The Financial Action Task Force (FATF) is updating its Guidance on the risk-based approach to virtual assets (VAs) and virtual asset service providers (VASPs). The FATF originally published this Guidance in June 2019 when the FATF finalised changes to its Standards to clearly place anti-money laundering and countering the financing of terrorism (AML/CFT) obligations on VAs and VASPs. In July 2020, the FATF committed to update this Guidance as set out in its 12-month review report and report to G20 on so-called stablecoins.
This revised document provides updated guidance in six main areas to (1) clarify the definitions of VA and VASP to make clear that these definitions are expansive and there should not be a case where a relevant financial asset is not covered by the FATF Standards (either as a VA or as a traditional financial asset), (2) provide guidance on how the FATF Standards apply to so-called stablecoins, (3) provide additional guidance on the risks and potential risk mitigants for peer-to-peer transactions, (4) provide updated guidance on the licensing and registration of VASPs, (5) provide additional guidance for the public and private sectors on the implementation of the ‘travel rule’ and (6) include Principles of Information-Sharing and Co-operation Amongst VASP Supervisors. The Guidance has also been updated to reflect the passage of time and the publication of other relevant FATF reports.
These changes to the FATF’s pre-existing Guidance aim to maintain a level playing field for VASPs, based on the financial services they provide in line with existing standards applicable to financial institutions and other AML/CFT-obliged entities, as well as minimizing the opportunity for regulatory arbitrage between sectors and countries.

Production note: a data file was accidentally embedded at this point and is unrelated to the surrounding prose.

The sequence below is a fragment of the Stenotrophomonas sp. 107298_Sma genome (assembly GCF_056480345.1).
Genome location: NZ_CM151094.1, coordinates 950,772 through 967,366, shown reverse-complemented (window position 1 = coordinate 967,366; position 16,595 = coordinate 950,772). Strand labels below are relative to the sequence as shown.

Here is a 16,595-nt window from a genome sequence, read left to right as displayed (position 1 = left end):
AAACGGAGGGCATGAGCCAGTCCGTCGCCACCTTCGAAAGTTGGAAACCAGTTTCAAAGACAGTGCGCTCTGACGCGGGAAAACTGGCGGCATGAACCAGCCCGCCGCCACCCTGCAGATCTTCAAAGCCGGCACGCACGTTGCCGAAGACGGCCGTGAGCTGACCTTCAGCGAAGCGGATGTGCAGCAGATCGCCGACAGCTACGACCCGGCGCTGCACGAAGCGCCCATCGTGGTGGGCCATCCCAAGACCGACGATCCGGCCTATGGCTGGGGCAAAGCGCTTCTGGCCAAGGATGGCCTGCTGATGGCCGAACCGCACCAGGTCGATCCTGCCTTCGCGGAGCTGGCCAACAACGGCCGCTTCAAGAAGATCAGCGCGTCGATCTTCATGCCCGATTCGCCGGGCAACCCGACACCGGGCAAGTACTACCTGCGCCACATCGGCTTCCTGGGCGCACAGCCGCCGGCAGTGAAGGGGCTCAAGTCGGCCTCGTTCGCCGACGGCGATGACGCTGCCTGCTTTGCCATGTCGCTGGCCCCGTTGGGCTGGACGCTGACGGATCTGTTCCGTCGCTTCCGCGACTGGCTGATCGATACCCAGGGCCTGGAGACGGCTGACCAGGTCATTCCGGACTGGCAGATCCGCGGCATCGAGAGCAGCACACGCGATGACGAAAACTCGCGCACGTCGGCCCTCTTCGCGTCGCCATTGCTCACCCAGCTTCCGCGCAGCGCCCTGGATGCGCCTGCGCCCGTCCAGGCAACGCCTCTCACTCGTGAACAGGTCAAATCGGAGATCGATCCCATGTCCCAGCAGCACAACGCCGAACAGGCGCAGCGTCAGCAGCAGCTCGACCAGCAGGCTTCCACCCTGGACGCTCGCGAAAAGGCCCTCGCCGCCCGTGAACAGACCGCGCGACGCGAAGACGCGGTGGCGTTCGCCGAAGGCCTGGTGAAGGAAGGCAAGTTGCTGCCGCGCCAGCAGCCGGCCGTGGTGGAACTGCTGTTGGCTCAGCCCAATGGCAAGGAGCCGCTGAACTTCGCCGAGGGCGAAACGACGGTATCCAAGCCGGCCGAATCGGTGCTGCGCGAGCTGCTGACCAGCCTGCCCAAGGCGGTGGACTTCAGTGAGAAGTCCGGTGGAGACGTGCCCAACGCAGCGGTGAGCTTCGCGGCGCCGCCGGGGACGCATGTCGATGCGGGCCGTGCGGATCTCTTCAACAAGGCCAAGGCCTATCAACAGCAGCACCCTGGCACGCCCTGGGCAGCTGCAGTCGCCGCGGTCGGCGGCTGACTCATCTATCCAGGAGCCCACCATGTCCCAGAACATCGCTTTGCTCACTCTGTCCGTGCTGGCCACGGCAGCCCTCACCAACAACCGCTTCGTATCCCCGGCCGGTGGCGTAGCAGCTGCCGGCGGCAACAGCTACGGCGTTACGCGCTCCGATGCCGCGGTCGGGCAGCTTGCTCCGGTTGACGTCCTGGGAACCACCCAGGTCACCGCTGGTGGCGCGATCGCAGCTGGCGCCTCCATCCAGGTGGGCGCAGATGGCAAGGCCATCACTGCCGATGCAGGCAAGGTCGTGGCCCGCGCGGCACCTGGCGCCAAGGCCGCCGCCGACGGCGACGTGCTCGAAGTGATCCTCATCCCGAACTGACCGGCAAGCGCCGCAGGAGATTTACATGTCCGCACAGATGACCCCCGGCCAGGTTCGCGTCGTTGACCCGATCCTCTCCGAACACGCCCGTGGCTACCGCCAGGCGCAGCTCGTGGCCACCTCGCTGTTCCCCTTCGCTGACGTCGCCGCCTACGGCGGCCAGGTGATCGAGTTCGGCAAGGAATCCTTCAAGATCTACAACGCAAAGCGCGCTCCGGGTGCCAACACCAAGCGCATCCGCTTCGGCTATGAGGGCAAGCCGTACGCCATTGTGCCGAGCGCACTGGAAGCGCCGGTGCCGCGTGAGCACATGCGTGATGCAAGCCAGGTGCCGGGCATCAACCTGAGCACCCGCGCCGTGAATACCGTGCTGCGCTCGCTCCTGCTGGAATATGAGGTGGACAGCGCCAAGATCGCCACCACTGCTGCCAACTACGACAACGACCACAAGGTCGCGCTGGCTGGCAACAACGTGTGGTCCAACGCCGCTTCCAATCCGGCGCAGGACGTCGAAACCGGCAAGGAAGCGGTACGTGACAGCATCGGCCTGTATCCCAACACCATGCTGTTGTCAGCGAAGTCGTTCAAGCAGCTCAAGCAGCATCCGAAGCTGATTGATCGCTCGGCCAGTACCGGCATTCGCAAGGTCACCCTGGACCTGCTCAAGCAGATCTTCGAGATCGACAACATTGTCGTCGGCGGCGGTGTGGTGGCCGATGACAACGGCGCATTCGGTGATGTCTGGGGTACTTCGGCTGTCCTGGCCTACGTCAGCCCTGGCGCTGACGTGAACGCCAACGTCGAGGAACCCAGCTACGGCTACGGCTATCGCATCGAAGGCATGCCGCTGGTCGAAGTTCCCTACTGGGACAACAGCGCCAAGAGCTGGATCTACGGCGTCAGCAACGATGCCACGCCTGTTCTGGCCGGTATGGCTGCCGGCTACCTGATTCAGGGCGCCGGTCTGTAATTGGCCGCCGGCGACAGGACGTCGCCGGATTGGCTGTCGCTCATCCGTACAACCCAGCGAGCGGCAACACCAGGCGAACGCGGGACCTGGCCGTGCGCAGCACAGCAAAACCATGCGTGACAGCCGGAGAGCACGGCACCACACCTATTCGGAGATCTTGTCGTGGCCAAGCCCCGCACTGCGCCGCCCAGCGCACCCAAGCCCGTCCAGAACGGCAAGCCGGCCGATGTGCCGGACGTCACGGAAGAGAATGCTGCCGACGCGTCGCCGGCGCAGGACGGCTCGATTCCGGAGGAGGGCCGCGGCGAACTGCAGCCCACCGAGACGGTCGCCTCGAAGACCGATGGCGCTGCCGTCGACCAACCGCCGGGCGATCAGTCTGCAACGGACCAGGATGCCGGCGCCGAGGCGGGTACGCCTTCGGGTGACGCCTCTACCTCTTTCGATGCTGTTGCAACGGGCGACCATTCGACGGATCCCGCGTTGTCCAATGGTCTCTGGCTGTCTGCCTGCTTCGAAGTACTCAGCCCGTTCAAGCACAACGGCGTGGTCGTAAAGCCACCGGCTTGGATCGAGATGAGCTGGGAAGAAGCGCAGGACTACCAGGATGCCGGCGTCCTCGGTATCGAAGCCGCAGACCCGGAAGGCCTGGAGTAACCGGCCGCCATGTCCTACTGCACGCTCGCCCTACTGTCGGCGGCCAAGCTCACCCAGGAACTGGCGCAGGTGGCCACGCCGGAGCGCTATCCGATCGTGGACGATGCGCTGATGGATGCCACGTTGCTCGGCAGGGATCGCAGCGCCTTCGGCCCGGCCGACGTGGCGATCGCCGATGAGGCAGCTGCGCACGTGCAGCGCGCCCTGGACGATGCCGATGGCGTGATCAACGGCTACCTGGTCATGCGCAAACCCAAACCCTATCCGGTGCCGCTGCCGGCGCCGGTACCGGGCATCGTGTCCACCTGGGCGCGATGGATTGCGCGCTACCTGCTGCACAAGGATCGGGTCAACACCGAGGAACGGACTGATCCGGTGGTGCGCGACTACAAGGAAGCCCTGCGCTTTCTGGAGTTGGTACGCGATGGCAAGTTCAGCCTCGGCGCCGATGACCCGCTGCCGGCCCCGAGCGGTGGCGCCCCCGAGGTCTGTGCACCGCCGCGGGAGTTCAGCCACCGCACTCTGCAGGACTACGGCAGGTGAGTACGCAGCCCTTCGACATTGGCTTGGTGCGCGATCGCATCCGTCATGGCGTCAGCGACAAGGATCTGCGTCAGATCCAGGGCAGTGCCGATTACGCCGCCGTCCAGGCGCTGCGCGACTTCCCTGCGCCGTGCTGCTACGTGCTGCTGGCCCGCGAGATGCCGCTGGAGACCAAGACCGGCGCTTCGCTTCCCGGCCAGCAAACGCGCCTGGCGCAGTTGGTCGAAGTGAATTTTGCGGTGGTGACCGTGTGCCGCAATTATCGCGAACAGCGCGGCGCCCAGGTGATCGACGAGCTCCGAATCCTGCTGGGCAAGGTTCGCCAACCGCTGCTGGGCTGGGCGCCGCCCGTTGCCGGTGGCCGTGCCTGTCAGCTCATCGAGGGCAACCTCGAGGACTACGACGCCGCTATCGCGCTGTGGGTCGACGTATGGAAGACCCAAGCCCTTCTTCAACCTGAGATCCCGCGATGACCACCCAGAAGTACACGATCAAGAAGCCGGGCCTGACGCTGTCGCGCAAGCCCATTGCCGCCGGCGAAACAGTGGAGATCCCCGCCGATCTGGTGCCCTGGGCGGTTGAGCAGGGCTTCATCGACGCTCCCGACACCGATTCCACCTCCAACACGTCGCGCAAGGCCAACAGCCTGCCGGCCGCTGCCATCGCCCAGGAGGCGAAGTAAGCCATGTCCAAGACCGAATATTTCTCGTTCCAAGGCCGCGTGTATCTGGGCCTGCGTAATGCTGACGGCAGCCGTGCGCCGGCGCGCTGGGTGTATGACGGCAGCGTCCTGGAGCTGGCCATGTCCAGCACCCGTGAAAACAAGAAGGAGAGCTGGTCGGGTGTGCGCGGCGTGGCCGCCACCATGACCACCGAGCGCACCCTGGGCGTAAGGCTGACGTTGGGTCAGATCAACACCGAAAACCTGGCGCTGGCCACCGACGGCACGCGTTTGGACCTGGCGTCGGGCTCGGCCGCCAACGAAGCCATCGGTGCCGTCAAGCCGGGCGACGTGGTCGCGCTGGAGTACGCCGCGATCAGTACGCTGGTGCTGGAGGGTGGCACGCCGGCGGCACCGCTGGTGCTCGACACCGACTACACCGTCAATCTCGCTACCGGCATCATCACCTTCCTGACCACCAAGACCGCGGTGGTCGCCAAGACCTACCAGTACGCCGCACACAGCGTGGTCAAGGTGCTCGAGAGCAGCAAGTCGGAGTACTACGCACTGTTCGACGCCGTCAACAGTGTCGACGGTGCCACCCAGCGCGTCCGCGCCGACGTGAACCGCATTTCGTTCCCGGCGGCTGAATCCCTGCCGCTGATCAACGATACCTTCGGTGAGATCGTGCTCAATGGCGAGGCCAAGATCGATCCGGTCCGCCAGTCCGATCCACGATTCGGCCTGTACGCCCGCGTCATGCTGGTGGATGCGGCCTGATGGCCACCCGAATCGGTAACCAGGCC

The FATF is consulting private sector stakeholders before finalising the revisions to the Guidance. We welcome your views on the areas of focus below, in addition to specific proposals on the proposed revisions to the text of the Guidance. We primarily seek views from representatives from the VA community, including academics and policy bodies, VASPs, technology developers and providers (particularly in relation to the travel rule), other regulated entities (such as banks), but also welcome views from authorities.
Separate to this process, the FATF is also considering the implementation of the revised FATF Standards on VAs and VASPs, and whether further updates are necessary, through a second 12-month review. Relevant issues identified in this public consultation, which are outside the scope of this project, may be considered through that review. The FATF will consider the report of this review in June 2021.
Areas of focus
- Does the revised Guidance on the definition of VASP (paragraphs 47-79) provide more clarity on which businesses are undertaking VASP activities and are subject to the FATF Standards?
- Is further guidance needed on how the FATF Standards apply to various business models, as stated in paragraphs 56-59? How should the Guidance further address the challenges in applying the definition of VASP to businesses which decentralize their operations across multiple parties?